I spent about three years in college taking Japanese language classes. I was also fortunate enough to study abroad in northern Japan for a summer. It was specifically for language study so we covered about a year’s worth of lessons in 8 weeks. After all of that I was still terrible but could pretend with the best of them. When I had 30 minutes or more to craft a text I could even be eloquent.
Little did I know, that I would only need about six phrases for 80% of my conversations with Japanese speakers.
It’s hard to classify this one as a phrase. It’s more of a sound effect. Translated, it’s similar to saying “What?” when you hear some shocking news. Just like in English, you can extend the sound for as long as you want. Clearly, longer durations indicate greater surprise. It takes some finesse to know how to use this one but it can be quite versatile.
Example of appropriate use cases: Someone tells you some news or information. Can be anything from “I bought an ice cream” to “The President is a Russian spy.”
Unlike the previous phrase, this one can’t be used to give yourself time to think of a real answer. Sugoi translates roughly to “great.” So, you have to be at least certain what the person just said to you is positive. If someone tells you they were just diagnosed with cancer, answering sugoi might be in bad taste whereas a long “ehhhh?” would be more appropriate.
Example of appropriate use cases: Someone tells you something positive or otherwise good news. Can be anything from “I bought you an ice cream” to “The President was impeached for being a Russian spy.”
This one is a bit more flexible. It translates to “Really?” and has many uses similar to its English counterpart. It can be used in both positive and negative circumstances depending on your inflection. This is also highly useful for when you’re either not paying attention or your friend has said something that needs elaboration. It’s a good way to encourage further discussion.
Example of appropriate use cases: Someone tells you something that piques your interest. Can be anything from “I heard they’re making a new flavor of ice cream” to “The President said something stupid on Twitter today.”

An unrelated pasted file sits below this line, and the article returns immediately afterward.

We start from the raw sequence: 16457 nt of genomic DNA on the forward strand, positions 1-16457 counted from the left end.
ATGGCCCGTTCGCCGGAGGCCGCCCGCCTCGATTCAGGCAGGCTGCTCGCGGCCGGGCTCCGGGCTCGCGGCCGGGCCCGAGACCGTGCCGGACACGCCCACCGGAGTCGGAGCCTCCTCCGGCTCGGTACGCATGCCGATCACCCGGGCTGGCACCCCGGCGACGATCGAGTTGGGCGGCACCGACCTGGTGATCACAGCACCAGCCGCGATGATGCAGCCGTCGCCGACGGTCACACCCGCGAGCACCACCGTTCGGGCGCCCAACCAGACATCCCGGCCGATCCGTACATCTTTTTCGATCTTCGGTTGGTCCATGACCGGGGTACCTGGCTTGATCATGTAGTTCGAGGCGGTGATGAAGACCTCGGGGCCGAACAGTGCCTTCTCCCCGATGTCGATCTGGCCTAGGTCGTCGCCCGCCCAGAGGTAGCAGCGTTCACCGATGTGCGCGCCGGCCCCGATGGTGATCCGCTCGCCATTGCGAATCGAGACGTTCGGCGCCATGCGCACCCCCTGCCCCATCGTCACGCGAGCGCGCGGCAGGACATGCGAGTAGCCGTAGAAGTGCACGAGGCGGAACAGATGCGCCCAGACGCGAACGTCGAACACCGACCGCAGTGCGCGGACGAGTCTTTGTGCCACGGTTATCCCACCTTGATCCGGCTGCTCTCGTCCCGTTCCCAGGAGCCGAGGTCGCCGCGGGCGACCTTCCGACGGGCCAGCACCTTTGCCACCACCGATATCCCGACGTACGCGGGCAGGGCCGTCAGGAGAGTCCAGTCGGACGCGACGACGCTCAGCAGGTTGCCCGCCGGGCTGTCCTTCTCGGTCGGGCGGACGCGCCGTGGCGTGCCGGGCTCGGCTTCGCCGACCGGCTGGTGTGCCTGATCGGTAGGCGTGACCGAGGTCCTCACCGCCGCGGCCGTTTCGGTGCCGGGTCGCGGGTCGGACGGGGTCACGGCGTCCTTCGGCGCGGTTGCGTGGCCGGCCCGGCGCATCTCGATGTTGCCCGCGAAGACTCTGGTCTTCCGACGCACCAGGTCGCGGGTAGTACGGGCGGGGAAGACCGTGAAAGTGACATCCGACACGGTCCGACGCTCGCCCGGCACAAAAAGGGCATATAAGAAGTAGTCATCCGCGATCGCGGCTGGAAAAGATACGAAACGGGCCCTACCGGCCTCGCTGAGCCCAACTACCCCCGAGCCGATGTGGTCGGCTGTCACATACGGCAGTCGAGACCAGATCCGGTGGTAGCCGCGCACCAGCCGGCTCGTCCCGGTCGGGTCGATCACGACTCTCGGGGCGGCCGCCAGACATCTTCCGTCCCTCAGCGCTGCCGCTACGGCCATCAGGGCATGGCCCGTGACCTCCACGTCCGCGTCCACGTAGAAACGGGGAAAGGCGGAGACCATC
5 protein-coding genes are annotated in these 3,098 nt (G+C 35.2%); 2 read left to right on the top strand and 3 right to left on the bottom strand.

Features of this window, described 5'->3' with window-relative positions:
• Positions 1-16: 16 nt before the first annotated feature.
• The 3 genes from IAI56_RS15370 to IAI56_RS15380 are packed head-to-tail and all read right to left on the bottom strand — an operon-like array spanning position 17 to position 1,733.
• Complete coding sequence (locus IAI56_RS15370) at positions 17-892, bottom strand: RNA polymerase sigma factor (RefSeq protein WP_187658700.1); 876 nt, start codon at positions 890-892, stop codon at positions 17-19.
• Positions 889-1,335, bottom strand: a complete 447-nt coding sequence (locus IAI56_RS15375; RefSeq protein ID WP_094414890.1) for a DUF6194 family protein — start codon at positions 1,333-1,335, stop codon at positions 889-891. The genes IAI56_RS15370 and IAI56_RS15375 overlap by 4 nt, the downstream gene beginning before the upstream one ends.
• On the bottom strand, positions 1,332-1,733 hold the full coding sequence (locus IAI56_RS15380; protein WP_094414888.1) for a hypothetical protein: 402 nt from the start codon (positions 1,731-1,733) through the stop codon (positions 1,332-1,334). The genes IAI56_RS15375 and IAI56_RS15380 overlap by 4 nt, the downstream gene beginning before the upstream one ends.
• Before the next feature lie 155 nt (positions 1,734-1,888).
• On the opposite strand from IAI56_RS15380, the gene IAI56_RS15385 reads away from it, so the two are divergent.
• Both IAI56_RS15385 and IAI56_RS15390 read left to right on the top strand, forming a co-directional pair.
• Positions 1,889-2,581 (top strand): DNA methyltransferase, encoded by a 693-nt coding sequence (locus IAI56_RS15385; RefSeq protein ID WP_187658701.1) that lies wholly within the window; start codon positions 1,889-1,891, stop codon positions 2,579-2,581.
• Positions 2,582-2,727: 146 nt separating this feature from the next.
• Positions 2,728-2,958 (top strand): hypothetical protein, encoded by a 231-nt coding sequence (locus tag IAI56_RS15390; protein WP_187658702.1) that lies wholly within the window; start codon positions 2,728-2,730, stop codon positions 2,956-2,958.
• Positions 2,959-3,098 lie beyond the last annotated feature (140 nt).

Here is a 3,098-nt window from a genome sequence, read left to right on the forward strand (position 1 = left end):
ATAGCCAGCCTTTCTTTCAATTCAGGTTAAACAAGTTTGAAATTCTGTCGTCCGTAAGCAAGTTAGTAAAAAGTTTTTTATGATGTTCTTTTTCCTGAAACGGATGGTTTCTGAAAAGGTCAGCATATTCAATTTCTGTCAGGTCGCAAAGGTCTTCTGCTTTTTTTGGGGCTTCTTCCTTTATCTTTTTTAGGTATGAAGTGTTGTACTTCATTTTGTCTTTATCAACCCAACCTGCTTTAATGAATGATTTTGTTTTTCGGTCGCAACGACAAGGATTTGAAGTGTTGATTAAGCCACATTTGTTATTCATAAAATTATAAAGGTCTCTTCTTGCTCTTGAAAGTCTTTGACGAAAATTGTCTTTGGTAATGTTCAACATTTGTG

I group these two together because they mean roughly the same thing and you’ll hear them used interchangeably. Uso is probably the more popular variation. Roughly translated to “lying” these phrases are used much how an interjection of “bullshit!” is used in English. The best use is to show a friendly incredulity when someone might be telling you a tall tale.
Example of appropriate use cases: Someone tells you something that seems quite unbelievable. Can be anything from “I ate ten ice creams just now” to “The President signed a bill helping the poor today.”
So desu ne.
Finally, the most important phrase of all. The rough translation is something akin to “so it seems.” English unfortunately doesn’t have the full elegant capacity needed to describe how useful this phrase is. It can be said after literally any statement and seem profound. If for any reason, you don’t understand what was just said to you, drop a “So desu ne” and it will work.
Example of appropriate use cases: Someone says literally anything; however, it is perhaps most appropriate to impart a sense of finality on the discussion. Can be anything from “I enjoy ice cream” to “The President is a terrible person and I’m chronically depressed because of it.”
P.S: If you don’t know how to pronounce these phrases, maybe look up Japanese phonetics? It’s not that complicated. I mean, it only took me a few years. Simple.